Another issue of concern to the ISTC is the drift towards multi-skilling
among workers, with fears that employees are not being adequately trained to
cope with the extra responsibilities. The union also complains that its safety
reps are not involved enough in helping to implement company initiatives.

But the HSE’s Cosman is careful to steer clear of suggestions that the tough
economic environment faced by the company could have been a contributory
factor. Reducing the workforce does not in itself make a plant less safe, he
argues. Sometimes it actually means maintenance becomes a higher priority.

"The danger in these circumstances is that there are plenty of people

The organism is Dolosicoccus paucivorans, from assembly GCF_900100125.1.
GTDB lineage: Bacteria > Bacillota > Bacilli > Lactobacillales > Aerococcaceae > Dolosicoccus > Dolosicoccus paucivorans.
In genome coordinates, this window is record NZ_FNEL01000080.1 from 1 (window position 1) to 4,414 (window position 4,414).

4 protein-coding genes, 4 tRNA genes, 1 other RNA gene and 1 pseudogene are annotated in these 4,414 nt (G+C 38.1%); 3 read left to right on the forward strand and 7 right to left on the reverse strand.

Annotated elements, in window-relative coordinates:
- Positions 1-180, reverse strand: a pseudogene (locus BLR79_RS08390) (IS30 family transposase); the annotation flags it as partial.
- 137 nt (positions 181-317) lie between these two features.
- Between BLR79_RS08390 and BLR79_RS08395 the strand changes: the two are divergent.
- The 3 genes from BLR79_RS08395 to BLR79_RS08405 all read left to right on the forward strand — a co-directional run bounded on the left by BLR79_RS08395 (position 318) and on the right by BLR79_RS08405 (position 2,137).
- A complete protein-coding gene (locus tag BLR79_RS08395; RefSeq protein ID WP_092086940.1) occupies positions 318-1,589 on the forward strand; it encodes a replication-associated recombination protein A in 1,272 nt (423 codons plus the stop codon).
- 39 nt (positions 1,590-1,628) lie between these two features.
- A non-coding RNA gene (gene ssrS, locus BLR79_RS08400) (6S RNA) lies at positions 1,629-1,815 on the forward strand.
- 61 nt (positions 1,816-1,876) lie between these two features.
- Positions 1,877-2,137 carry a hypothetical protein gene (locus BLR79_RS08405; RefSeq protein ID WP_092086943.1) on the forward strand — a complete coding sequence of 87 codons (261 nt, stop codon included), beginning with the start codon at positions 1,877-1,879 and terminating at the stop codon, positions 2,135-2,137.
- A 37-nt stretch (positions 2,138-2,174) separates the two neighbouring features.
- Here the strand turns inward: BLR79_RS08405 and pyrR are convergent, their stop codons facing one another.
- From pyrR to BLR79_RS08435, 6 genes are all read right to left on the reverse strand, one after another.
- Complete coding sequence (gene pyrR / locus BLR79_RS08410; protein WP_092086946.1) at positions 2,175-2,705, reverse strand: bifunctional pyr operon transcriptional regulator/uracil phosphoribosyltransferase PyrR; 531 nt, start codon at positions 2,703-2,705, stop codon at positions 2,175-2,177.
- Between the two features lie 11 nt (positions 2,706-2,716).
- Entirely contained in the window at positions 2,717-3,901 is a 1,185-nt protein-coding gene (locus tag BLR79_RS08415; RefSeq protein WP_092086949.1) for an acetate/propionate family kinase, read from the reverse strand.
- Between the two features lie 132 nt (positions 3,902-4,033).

who will try to jump on the bandwagon. This will be a properly analysed
investigation based on data rather than gossip and innuendo," he says.

Health and safety issues

Jack MacLachlan, manufacturing director for Corus Strip Products UK,
stresses that health and safety is, and has always been, the number one
priority at the plant. "Our target is to have zero accidents," he
says.

"Safety is not compromised in any way at all in relation to the
economic conditions. We have made that very clear."

Built in 1959, the furnace was not old in terms of industry standards and
had been subject to an ongoing 12-month safety review. It was relined in 1989,
adds MacLachlan.

One of the key health and safety thrusts at the plant has been to integrate
protocols into day-to-day process, to make them second nature, argues Steven
Pearce, health and safety manager. He and his colleagues have been working to